A colourful, flashing collage of magnificent flying machines captures the imagination of an impressionable young boy and a contented giraffe. Well conceived, engagingly realized.
Lush, verdant, near spinach-like foliage dissolves early on into concrete, asphalt and steel. This experiment soon loses interest as the singular payoff can’t grow into a punch line: metaphorical or wry.
Merlin Crossingham and Will Becher
The ups and downs in the daily life of a crane operator are intriguingly captured in this plasticine-on-glass depiction of man and machine performing Herculean tasks. Even the operator’s personality finds its way into the mix.
For just the second time in the Fest, travelling the TTC takes on natural appeal as idyllic images magically find their way onto the subway’s windows. The unmoving stares of the riders beautifully contrasting with shots of a pristine swamp where a regal-looking frog patiently awaits the next winged meal.
Joyce Wong and Sonia Hong
Toronto’s streetscapes are fancifully laid out on the literal physique of the female form. Following a curvaceous route—including the pride parade and upscale Bloor Street shopping emporia—the fleshy traffic grid comes up with a few surprises of her own: snakes of all stripes can only marvel at the deft tongue flicks (and their cargo) which—happily—burst into an unheard song from the comely terrain.
This after-sunset survey of the CNE is chock-a-block full of dazzling wheels: games of chance for those who like their excitement indoors; the gut-wrenching feelings experienced in the open air due to the gravitational gyrations of the Swing Tower. The ‘60s colour scheme only adds to the fun and tone of unabashed entertainment.
Running in a Maze
The two inhabitants of this mirror-image maze lack any sense of drama to add much-needed contrast to the otherwise happy-go-lucky tone. The likes of Hansel and Gretel or Stephen King would not likely have shared their optimism.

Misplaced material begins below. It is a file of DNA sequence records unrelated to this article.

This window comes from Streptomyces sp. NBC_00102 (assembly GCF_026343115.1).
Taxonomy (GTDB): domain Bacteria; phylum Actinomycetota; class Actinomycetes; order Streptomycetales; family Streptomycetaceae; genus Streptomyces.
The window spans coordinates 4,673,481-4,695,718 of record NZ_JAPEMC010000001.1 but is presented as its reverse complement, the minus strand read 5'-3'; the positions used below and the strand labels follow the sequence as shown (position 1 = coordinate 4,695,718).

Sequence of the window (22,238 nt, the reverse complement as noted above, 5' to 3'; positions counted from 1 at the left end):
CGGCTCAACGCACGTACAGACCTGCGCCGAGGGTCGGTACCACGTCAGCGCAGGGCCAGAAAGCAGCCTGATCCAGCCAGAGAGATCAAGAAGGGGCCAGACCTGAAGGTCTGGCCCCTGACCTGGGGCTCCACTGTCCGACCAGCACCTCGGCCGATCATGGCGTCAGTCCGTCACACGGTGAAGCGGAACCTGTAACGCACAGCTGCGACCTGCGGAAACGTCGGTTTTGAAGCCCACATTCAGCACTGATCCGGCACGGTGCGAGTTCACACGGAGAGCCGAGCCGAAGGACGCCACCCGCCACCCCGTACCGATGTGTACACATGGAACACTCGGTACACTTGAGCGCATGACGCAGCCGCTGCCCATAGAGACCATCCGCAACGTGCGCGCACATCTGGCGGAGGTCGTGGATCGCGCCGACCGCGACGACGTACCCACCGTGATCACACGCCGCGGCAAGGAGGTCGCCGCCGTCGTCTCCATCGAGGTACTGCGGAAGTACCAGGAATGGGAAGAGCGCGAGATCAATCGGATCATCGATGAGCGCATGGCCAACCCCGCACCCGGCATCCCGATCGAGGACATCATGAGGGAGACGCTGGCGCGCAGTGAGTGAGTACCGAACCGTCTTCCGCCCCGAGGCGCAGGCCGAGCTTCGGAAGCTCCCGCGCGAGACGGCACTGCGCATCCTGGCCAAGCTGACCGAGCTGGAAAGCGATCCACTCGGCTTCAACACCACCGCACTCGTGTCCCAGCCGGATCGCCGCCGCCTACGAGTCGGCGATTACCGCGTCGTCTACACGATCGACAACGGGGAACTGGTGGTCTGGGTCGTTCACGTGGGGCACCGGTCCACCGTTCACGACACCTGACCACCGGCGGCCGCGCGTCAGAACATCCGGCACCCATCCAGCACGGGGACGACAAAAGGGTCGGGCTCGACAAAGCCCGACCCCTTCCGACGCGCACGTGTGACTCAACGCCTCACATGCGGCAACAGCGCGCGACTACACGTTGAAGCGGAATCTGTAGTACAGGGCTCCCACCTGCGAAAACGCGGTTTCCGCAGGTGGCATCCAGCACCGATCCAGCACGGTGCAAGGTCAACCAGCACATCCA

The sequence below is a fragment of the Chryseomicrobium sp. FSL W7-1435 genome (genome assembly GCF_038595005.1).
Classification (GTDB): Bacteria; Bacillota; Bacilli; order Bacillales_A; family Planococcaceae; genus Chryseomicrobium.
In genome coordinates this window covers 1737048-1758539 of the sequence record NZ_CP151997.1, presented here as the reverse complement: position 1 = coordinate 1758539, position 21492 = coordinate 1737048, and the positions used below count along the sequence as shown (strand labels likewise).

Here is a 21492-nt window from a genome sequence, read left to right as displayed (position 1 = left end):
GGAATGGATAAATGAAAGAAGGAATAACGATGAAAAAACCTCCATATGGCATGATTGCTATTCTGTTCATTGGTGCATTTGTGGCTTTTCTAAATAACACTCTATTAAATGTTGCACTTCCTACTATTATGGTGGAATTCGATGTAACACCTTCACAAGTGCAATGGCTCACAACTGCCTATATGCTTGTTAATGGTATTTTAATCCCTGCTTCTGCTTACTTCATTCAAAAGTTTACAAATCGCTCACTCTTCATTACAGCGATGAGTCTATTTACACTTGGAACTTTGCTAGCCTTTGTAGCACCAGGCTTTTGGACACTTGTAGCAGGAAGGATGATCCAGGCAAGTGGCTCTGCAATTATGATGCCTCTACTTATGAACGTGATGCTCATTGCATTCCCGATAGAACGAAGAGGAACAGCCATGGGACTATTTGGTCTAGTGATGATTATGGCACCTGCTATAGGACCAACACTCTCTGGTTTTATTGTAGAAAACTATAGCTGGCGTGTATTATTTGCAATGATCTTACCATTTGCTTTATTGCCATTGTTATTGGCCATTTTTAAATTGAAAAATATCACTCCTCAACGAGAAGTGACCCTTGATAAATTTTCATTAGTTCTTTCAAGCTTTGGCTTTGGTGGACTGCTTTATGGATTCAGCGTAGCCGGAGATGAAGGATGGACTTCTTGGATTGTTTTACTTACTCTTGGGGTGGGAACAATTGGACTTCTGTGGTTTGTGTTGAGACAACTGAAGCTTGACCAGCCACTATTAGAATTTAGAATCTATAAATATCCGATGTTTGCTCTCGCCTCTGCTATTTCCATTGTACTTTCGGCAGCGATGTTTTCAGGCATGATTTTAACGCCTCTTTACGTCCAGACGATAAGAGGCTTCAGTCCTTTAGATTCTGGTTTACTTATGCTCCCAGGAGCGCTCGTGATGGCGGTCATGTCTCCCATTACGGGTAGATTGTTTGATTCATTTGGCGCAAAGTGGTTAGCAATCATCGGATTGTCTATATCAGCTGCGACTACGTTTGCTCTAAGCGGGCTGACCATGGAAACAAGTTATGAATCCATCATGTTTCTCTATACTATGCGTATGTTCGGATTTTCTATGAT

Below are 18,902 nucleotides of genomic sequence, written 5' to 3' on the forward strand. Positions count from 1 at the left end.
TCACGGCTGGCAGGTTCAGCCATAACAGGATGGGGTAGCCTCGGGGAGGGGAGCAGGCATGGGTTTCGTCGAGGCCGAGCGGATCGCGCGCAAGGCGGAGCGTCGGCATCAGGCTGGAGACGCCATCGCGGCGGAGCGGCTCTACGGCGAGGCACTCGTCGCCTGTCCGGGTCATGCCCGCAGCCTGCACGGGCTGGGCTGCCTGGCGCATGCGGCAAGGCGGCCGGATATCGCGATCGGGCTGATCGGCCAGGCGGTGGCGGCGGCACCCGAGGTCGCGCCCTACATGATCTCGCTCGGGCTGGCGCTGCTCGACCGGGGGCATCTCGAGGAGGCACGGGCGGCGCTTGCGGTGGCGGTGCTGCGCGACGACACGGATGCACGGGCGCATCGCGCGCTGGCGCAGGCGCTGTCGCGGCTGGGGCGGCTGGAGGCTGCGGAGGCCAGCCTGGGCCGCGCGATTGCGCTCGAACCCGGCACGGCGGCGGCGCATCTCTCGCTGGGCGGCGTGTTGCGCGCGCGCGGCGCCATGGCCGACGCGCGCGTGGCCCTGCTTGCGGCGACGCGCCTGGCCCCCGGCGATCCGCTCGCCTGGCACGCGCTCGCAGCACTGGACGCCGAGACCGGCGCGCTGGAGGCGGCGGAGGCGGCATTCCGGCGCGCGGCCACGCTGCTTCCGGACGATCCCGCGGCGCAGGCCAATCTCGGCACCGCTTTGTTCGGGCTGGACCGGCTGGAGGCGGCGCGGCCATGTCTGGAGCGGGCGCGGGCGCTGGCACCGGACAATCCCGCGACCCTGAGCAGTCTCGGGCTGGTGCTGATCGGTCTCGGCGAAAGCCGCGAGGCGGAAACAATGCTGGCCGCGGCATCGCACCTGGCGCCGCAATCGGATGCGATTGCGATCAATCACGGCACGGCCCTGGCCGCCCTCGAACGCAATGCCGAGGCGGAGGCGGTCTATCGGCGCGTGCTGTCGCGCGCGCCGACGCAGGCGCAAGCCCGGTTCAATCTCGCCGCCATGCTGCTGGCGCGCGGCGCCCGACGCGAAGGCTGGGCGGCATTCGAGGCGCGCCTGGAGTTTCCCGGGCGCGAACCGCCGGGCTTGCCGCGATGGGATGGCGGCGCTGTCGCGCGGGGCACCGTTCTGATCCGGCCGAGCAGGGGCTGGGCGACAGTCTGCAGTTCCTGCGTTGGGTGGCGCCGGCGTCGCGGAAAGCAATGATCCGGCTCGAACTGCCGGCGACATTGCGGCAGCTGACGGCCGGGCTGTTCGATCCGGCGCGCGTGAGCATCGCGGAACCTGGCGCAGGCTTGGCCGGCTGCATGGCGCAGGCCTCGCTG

The troubling sleep disorder has a worthy proponent in Kate Struthers. Her unwanted, dark journeys when blissful rest is sought come through with a fine eeriness befitting the often dangerous condition. Yet no pharmaceutical fix appears to come to her rescue. Better the devil you know?
Dean Fourie and Gerhard Gouws
Finally, a twinge of real horror. A week full of disturbing (perhaps not the buxom nurse depending on which side of the sexual street the subject travels down), progressively sinister scenes come to a haunting climax that—one can only hope—is completely imagined. Replete with little people and fire eaters, this one awakens the appetite for more.
Andy Hazell and Sam Clough
This constant nightmare of frenetic city living is a cautionary tale for those caught on an urban treadmill and seem unable to get off. Whether to move away from the source of high anxiety or succumb to the temporary respite offered in neon-lit bars are just two of the alternatives presented in the filmmakers‘ deliberately edgy vision of despair. JWR